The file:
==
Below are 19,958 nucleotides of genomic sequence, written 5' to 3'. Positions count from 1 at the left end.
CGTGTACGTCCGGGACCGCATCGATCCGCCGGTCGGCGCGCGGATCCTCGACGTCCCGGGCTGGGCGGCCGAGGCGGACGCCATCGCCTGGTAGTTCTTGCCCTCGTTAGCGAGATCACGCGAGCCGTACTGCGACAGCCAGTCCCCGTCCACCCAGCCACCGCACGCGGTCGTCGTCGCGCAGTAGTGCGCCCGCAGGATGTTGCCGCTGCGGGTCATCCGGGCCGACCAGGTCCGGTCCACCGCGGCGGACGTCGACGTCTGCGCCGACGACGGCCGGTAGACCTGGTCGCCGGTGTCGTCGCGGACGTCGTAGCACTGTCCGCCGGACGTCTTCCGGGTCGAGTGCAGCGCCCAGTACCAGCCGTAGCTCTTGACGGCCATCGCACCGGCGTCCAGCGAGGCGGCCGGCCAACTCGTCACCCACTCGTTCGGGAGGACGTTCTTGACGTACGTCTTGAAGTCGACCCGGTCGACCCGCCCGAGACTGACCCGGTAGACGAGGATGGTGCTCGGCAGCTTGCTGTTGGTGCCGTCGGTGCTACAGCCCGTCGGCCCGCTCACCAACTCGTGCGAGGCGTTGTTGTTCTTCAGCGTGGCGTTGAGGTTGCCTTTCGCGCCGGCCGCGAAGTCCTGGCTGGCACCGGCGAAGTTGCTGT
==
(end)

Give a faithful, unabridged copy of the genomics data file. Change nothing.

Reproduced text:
Below are 19,958 nucleotides of genomic sequence, written 5' to 3'. Positions count from 1 at the left end.
CGTGTACGTCCGGGACCGCATCGATCCGCCGGTCGGCGCGCGGATCCTCGACGTCCCGGGCTGGGCGGCCGAGGCGGACGCCATCGCCTGGTAGTTCTTGCCCTCGTTAGCGAGATCACGCGAGCCGTACTGCGACAGCCAGTCCCCGTCCACCCAGCCACCGCACGCGGTCGTCGTCGCGCAGTAGTGCGCCCGCAGGATGTTGCCGCTGCGGGTCATCCGGGCCGACCAGGTCCGGTCCACCGCGGCGGACGTCGACGTCTGCGCCGACGACGGCCGGTAGACCTGGTCGCCGGTGTCGTCGCGGACGTCGTAGCACTGTCCGCCGGACGTCTTCCGGGTCGAGTGCAGCGCCCAGTACCAGCCGTAGCTCTTGACGGCCATCGCACCGGCGTCCAGCGAGGCGGCCGGCCAACTCGTCACCCACTCGTTCGGGAGGACGTTCTTGACGTACGTCTTGAAGTCGACCCGGTCGACCCGCCCGAGACTGACCCGGTAGACGAGGATGGTGCTCGGCAGCTTGCTGTTGGTGCCGTCGGTGCTACAGCCCGTCGGCCCGCTCACCAACTCGTGCGAGGCGTTGTTGTTCTTCAGCGTGGCGTTGAGGTTGCCTTTCGCGCCGGCCGCGAAGTCCTGGCTGGCACCGGCGAAGTTGCTGT